The Husbands Of River Song
STARRING: Peter Capaldi, Alex Kingston,
Matt Lucas and Greg Davies
WITH: Philip Rhys, Rowan Polonski, Robert Curtis,
Anthony Cozens, Chris Lew, Kum Hoi, Nicolle Smart
Writer -Steven Moffat
Director - Douglas Mackinnon
Executive Producers - Brian Minchin and Steven Moffat
Producer- Nikki Wilson
Transmitted 25th December 2015, BBC 1
Please Note: Significant Plot Spoilers feature at times in this review.
Within moments of beginning his latest escapade, the Doctor is faced with a dose of mystery.
Why would River Song, who clearly cares so deeply for the previous regenerations she has met, now opt for bigamy - at least in some quarters - with some rather less sophisticated men? Does it connect in anyway with the Professor's latest quest involving a very rare and precious diamond?
It would appear so, given the host of grubby and rather soul-less alien 'humanoids' that eventually come running after it. But even more alarming is her complete obliviousness concerning his actually being 'her' Doctor. What can he do to convince her?
Furthermore one of River's husbands, known as King Hydroflax, is composed of man and machine. However the human head is not in good nick and it would appear that the artificial intelligence is taking more and more control. The consequences of this could be a little troublesome.
The Twelfth Doctor may have survived an eternity in a strange pocket dimension, but just because these appears to be low stakes, it should not mean he can take his head's continued presence on his shoulders for granted.
The perennial Doctor Who Christmas special has tended to be a nice interlude between the close of one season and the start of another, and provided uncomplicated and undemanding fare. Some specials have been more hard wired and integral to the show's developing mythology than others. Certainly The End Of Time would baffle those viewers who tended just to watch the odd episode and devote time to a seasonal edition which they would hope would be self-contained
The Husbands Of River Song is decidedly counter-point in nature to David Tennant's swansong. Yes, we do get some continuity references such as the foldable wallet with all the past faces (including the War Doctor), but it does not take much effort on the viewers' part to get to the heart of the story. The main plot involving Hydroflax and the precious diamond is as easy-to-follow and carefree a tale as they come. And in terms of concentration, it requires not all that much from both children and adults watching in their living rooms. Even the Doctor openly admits to having had a dearth of laughs and pure enjoyment of late, as he welcomes the new developments unfolding around him and River. So in spite of tangible threat, and a good number of deaths (even if most of those do not apply to truly innocent individuals) this is a well-deserved 'break' for the most weary and emotionally tested Doctor to date.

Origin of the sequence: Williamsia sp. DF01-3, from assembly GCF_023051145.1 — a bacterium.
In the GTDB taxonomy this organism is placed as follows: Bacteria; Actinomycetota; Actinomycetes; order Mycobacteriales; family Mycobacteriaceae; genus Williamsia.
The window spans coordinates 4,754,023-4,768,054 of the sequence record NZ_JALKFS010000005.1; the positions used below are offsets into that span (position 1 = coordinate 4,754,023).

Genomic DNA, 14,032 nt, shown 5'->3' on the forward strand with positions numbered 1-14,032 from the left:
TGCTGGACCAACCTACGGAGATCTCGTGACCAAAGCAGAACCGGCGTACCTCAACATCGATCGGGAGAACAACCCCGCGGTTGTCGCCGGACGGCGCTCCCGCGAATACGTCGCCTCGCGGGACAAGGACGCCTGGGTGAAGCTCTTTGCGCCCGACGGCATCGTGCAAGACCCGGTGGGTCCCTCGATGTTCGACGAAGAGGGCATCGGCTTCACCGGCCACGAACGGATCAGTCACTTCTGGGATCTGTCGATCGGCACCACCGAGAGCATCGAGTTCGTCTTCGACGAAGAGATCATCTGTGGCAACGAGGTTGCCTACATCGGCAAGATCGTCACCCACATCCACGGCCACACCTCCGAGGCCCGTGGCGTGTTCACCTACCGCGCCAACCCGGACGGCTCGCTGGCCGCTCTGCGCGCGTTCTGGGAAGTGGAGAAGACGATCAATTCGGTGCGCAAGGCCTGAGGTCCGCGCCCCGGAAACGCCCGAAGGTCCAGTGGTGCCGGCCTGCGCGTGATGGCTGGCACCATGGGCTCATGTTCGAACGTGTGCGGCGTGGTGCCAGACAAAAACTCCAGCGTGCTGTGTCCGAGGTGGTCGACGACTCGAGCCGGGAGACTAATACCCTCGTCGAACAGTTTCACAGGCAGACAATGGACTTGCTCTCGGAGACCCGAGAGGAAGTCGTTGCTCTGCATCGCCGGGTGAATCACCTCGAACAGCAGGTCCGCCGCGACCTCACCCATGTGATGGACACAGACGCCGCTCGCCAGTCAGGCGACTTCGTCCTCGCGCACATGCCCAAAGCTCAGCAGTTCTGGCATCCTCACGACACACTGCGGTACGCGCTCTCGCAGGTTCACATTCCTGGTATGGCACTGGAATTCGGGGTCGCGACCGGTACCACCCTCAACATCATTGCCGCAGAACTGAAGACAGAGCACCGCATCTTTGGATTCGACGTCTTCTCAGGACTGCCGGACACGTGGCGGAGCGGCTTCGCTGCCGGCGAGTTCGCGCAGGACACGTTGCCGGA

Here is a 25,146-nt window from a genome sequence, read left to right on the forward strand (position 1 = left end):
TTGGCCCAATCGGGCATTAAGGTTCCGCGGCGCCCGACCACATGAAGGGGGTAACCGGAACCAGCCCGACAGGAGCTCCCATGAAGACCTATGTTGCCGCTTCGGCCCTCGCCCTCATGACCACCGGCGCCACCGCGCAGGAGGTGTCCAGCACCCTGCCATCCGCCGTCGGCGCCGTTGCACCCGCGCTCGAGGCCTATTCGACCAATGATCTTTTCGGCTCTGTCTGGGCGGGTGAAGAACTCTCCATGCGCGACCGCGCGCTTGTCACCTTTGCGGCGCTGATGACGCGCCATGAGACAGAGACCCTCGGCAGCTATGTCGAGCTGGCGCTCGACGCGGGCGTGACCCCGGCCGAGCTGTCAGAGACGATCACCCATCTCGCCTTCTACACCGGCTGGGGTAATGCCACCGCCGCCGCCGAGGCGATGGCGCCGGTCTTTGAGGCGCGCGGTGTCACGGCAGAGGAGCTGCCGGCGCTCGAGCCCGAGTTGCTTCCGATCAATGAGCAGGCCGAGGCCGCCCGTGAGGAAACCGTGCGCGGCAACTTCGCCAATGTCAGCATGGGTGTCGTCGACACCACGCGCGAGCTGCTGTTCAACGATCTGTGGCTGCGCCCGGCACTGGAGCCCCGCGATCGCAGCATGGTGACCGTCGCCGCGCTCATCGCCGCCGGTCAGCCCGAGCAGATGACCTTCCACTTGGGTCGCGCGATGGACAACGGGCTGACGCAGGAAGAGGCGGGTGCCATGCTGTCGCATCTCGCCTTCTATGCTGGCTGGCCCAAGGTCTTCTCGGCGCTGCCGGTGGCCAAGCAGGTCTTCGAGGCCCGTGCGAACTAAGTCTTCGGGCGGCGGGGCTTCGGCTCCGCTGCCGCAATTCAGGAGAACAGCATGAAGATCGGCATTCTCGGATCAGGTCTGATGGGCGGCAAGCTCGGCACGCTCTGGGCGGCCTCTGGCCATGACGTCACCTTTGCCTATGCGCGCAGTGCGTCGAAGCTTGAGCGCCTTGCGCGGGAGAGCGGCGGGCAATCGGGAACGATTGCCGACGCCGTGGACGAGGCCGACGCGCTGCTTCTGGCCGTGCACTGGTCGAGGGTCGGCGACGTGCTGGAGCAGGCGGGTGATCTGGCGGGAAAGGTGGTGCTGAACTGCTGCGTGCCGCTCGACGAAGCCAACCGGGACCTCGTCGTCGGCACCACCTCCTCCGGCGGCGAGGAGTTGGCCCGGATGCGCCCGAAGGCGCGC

For those avid fans who watch episodes multiple times and can excel in Doctor Who as a pub quiz category, there may be an element of disappointment. At least at first there is more than a fair amount of events that take place before River does cotton on that the Doctor has achieved another life cycle, and is in her inimitable company. He is not some generic practitioner of (space) medicine. We get a fun scene or two where our title hero really revels in 'being in the know' at River's expense; especially when he over-emphasises how most new companions actually do not react in amazement as they first experience the 'bigger in the inside' TARDIS phenomenon.
But perhaps on the other hand not having a proper catch-up on-screen with River of the many events the Doctor went through as he pondered his being a "good man" up to the events where Missy made her presence known, and then the difficult choices he faced in his ensuing adventures in Series Nine could feel like a missed opportunity. There are several possible defences to this argument. We could always have some incentive for River in a later TV appearance to demand more details. If that never ends up transpiring, writer Steven Moffat has provided an option in the final bittersweet events of this particular story whereby the decades-long final night on a decidedly different planet can allow for all sorts of conversation and romance for the two partners in crime (and time).
All the same, there is a very winning dynamic between two very fine actors in Capaldi and Kingston. Now the Doctor is the 'older partner' and has that gravitas, there is a real sense of experience and perspective that even an accomplished galaxy-hopping wunderkind like River cannot seriously aspire to. The witticisms they share together in this outing do not feel forced or smug; something that has bothered me during a good portion of the Eleventh Doctor's era. No, these are two people with some edge to them but who ultimately bring a lot of good to the universe. They carry a lot of emotional weight, and whilst much of the episode is light-hearted knockabout pseudo-pantomime, the resonance of these two remarkable characters and their relationship is not compromised in any way.